Julio sniffled but said nothing. Will waited a beat before withdrawing his arm and nodding at the book in his friend’s lap.
“What’s that you’re reading? Is it good?”
Julio wiped his eyes and smiled at Will.
“It’s The Adventures of Alex Law. You must have read it!”
Will gave an amused chuckle at Julio’s enthusiasm. “I haven’t,” he admitted, not up to date with the latest trends in grade school fiction.
“It’s so cool! He solves like crimes and stuff, and he has these super cool gadgets – but he’s only in seventh grade!”
“Yeah! Right now, he just overheard the principal talking about a criminal conspiracy, so he has to sneak into her office to find evidence!”
“Sorry – this is the sixth one. I can lend you the first, if you want.”
“Sure, I’d like that.” Will replied, although he desperately hoped he wouldn’t be hanging around for long enough to make his way through an entire book series.
Still, when he’d been a kid for real, he’d practically devoured books like that. He thought back wistfully at how he had torn through page after page of sci-fi adventures, epic fantasies, and spy thrillers not too dissimilar to what Julio was describing. He was still a fast reader – but nowadays he’d be lucky if he had time to read a magazine for pleasure. After spending an entire day skimming through mind numbing court judgments, statutes, and law review articles, the notion of cozying up in bed with a book was hardly attractive. He was much more likely to find himself zoned out on the couch watching some idiotic reality TV show – glad to turn his brain off in the few meager hours he had to himself.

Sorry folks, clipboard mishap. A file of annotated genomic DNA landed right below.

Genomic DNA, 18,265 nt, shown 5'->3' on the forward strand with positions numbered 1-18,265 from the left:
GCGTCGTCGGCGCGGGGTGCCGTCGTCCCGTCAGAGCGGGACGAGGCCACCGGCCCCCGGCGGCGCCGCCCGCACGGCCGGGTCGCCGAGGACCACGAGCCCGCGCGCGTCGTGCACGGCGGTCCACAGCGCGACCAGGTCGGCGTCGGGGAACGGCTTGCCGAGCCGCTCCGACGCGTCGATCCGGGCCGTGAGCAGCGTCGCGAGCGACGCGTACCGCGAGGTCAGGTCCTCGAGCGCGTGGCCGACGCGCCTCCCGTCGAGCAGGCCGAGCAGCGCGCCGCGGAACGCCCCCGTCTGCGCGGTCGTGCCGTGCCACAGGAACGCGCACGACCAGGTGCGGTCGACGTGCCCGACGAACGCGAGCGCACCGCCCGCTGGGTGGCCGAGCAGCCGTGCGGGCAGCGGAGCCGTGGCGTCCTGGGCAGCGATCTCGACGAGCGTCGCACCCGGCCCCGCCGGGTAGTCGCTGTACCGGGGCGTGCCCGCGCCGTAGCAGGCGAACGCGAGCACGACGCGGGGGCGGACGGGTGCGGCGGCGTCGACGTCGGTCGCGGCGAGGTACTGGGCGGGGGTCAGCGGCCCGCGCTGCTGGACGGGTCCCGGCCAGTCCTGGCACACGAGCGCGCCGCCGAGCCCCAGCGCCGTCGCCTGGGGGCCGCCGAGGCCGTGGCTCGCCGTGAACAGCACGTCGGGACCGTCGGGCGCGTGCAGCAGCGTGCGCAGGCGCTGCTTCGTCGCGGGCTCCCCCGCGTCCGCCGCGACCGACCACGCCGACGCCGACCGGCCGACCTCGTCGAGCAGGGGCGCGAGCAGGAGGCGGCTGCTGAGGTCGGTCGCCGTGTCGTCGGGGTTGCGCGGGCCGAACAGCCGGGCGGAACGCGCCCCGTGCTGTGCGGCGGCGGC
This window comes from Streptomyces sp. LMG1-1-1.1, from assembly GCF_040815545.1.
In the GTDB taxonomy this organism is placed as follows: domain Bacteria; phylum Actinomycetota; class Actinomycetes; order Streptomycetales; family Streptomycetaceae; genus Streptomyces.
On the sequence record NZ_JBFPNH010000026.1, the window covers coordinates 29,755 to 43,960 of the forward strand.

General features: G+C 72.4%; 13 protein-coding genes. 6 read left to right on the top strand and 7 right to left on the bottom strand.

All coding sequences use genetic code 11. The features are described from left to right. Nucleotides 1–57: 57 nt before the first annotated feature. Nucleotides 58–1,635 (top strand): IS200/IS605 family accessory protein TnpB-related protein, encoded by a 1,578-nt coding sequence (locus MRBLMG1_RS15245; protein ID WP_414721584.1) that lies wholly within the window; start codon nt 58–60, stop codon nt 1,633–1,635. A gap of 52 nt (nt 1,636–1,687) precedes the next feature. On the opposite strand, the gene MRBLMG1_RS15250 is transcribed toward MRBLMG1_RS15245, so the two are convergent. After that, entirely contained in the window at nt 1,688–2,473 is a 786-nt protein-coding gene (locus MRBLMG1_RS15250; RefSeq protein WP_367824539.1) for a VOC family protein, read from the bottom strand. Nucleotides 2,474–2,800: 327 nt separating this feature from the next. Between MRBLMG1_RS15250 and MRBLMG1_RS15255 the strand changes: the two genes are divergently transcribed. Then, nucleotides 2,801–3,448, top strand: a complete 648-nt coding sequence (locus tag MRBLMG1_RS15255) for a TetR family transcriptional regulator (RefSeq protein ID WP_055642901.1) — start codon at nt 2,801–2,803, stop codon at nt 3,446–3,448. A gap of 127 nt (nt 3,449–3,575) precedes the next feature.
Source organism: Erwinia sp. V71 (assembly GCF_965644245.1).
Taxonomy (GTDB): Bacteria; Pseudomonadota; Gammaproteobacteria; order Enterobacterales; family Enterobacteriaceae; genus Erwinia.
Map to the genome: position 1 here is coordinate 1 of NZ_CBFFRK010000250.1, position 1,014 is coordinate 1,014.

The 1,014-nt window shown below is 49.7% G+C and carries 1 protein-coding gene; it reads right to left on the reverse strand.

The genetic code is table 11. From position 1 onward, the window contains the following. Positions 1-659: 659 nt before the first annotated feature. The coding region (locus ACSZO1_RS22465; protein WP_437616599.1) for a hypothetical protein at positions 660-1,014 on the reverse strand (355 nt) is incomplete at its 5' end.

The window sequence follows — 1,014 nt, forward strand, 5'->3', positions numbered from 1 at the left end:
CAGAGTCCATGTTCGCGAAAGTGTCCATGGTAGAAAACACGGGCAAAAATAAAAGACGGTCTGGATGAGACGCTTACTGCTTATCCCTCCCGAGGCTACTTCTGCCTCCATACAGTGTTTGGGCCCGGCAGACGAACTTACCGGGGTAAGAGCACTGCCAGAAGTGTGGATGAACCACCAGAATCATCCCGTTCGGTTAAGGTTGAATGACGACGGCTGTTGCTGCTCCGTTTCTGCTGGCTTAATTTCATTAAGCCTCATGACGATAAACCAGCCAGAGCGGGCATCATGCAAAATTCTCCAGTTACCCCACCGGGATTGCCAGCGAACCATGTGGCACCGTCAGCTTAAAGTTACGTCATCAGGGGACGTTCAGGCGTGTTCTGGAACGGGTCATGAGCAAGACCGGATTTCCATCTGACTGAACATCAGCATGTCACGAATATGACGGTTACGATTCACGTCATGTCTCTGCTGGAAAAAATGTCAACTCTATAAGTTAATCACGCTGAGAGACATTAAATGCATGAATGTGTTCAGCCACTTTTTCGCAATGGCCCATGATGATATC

“Do you know who the guidance counselor is?” He asked abruptly, hoping to glean some more useful information.
Julio’s eyes widened excitedly. “You get to see her?”
“Yeah – this afternoon.”
Will raised a skeptical eyebrow, surprised by the boy’s reaction. “What’s lucky about seeing a guidance counselor?”
“She’s super nice! And you probably get to miss class – unless you have the after-school slot.” Julio enthused. “I used to have her every lunch,” he added wistfully, “but they said I don’t need to go anymore.”
Will bit his lip thoughtfully. Could his suspicions have been correct? If he’d been seeing this so-called “guidance counselor” it certainly seemed likely that Julio was another victim of Viridia. The thought was hardly comforting. If Julio had ever been an adult, he was unquestionably now a little kid through and through. Sure, he was a little bit nerdy, but he was hardly mature. The boy had been close to tears after their interaction with Lucas, and that asshole was little more than some up-jumped cry bully. Still, it seemed he had been here a lot longer than Liam. He was certainly knowledgeable about the town – even if he did have the mind of a child.
“About that book.” Will circled back cautiously. “You ever do anything like Alex Law?”
“What do you mean?”
“Y’know. Sneak around. Listen to grown-ups. Look for clues in the principal’s office. Stuff like that.”
“We’re not allowed in the offices!” Liam objected immediately. “We could get in tr –”
“Not for real.” Will interrupted, immediately backtracking so as to not spook the kid again. “Like a game. Playing pretend.”
To his surprise, Julio actually scoffed. “Sounds kinda babyish.”
That was fair, Will supposed. Perhaps he had been coming on a bit too strong. The kid was eleven, not five. He forced himself to laugh, trying to play it cool. “Yeah, I guess...”
Will leapt as the sound of the bell rang out across the playground, frowning as he watched kids from all over the grounds be drawn towards the double doors like grains of sand sifting through the eye of an hourglass. Julio was just as bound to its thrall as the rest of the student body, and when the shy boy rose to go inside Will realized that there was little he could do but follow. He shivered as he stepped inside and into the crowded hall, loathe to trade the relative freedom of recess for the monarchy of the classroom. The one saving grace was that there was still time set aside for he and his classmates to enjoy lunch at their desks before diving back into the lessons, though it didn’t help Will to take his mind off matters when he opened his lunchbox and saw the strawberry Go-Gurt nestled between a halved sandwich in a plastic bag and an apple-cranberry juice box.